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Two Northwoods Companies Expand with Help from Jobs AgencySubmitted: 04/26/2013
Story By Lyndsey Stemm

Two Northwoods Companies Expand with Help from Jobs Agency
CRANDON - A quarter million new jobs- that's what the Governor promises by the end of his first term.

The Wisconsin Economic Development Corporation wants to help create them, and local companies are taking advantage of the effort.

The WEDC loaned two Crandon companies hundreds of thousands of dollars.

Hometown Trolley recently finished a 20,000 square foot expansion, and Infinity Wood Floors opened a manufacturing location in Crandon in January.

The two companies are bringing 77 new jobs to the area. That's a lot of jobs for the city, but 250,000 jobs is still a ways off. WEDC CEO Reed Hall thinks it's still a realistic goal.

"I do. And we're going to do whatever's in our power to make that number come true. One of the things I think helps us, is I think Wisconsin is right on the edge of a turn-around. I think we have a very stable political environment, or much more stable than it was in 2010, 2011," says Hall.

Hall also thinks the regulatory environment is better than it was in the past. He points to housing and auto sales as indicators of a turn-around.

Hall says economic development in the Northwoods presents unique challenges.

"The timber industry here is so very, very critical. Certainly tourism is so very critical to this area. Broadband issues are sort of unique here too because we don't always have enough broadband capability. I think we need to concentrate on the timber industry specifically," says ," says Hall.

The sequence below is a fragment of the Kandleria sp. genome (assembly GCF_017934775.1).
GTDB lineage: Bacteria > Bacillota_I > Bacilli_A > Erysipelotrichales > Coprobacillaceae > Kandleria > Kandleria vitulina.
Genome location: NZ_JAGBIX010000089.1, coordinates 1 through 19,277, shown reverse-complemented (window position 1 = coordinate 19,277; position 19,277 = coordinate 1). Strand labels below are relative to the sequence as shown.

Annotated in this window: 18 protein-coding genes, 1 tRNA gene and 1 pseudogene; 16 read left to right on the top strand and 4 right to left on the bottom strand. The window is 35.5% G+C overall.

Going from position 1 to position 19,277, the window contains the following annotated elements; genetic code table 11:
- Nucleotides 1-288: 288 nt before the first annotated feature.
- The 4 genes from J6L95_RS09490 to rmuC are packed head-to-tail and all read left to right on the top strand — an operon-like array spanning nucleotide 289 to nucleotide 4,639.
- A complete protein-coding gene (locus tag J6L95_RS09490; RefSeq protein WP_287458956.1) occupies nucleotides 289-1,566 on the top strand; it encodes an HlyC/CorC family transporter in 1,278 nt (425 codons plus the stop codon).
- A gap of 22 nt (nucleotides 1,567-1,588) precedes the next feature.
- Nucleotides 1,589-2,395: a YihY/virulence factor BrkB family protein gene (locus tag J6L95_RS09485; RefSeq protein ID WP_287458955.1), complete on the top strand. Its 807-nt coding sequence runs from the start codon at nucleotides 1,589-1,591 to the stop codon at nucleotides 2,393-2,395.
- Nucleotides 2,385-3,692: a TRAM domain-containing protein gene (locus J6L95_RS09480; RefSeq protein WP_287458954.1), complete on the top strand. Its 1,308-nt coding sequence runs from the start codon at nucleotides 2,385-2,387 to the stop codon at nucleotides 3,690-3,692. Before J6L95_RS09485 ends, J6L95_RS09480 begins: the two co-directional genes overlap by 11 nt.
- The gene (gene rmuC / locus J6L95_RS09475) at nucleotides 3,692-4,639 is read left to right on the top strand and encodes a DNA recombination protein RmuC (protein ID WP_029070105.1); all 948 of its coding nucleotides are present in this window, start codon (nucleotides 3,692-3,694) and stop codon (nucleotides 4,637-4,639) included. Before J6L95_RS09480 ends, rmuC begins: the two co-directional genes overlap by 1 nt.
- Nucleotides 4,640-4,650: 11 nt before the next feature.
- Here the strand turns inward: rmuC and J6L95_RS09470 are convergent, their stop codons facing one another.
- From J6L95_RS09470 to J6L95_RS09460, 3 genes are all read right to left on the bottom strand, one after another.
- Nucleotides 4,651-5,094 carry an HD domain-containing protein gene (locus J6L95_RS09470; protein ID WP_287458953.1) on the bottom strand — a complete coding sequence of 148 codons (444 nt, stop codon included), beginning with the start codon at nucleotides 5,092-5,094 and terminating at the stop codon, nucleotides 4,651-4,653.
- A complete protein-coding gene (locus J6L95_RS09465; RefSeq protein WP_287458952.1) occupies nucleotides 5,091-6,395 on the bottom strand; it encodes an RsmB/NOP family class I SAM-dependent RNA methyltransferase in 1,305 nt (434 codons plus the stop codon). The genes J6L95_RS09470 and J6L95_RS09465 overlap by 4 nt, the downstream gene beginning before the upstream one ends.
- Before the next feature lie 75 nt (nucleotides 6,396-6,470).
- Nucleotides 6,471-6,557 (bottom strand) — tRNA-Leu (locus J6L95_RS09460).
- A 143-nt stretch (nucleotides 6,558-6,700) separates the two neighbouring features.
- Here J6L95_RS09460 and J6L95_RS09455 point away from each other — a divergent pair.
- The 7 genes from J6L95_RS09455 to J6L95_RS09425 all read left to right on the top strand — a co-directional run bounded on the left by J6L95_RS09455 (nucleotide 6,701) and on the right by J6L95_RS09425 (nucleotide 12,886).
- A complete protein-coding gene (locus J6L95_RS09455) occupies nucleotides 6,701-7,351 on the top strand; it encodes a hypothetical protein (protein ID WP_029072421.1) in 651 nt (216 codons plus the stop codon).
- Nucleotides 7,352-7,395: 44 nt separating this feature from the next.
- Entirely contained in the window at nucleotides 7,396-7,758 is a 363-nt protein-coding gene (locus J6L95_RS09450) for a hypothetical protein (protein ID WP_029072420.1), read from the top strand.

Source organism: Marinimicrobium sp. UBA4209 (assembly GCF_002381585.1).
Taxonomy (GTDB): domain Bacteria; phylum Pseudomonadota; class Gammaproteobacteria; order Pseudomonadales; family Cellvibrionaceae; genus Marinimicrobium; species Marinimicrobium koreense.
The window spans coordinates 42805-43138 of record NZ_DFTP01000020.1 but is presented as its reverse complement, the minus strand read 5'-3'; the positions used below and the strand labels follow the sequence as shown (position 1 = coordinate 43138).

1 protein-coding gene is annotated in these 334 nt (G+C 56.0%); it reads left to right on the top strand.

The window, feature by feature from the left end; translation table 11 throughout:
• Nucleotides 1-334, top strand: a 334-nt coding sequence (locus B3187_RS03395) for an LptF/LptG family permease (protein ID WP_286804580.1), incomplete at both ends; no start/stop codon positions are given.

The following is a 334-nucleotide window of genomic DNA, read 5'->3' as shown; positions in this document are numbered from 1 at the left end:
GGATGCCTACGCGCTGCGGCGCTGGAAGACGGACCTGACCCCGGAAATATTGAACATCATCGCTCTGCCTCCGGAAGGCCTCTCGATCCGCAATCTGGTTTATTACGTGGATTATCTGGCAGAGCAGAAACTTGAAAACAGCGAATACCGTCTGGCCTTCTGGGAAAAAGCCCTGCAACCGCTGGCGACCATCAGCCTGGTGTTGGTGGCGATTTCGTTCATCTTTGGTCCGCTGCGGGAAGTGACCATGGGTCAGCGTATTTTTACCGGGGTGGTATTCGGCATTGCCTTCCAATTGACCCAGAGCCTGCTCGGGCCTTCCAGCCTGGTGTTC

Hall says they'll hold a conference this summer to promote getting more timber harvested from the national forests.

He wouldn't name specific companies, but Hall did say the WEDC is working with other businesses in the area.



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Linda found out a sex offender moved in a few doors down from her by flipping through a local newspaper, She saw a small box at the bottom page with a notification. 

"He kind of just snuck in," said Linda. 

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"What we do is not a cookie cutter type of approach to supervision; it's relative to what their risks are based on their case dynamics," said Wszalek. 

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"They have different life experiences. They are a part of the community," said Wszalek. 

Wszalek understands the wariness community members might feel.

"As a parent it's important to be aware of who's in your neighborhood," said Wszalek. 

Linda said one of her 6- year- old child was planning on walking to school with friends this year, but instead they'll get driven.

"I feel like the neighborhood we moved into to be able to have these things has been taken away," said Linda.

Linda said she was shocked she didn't get a call or knock on her door from law enforcement.

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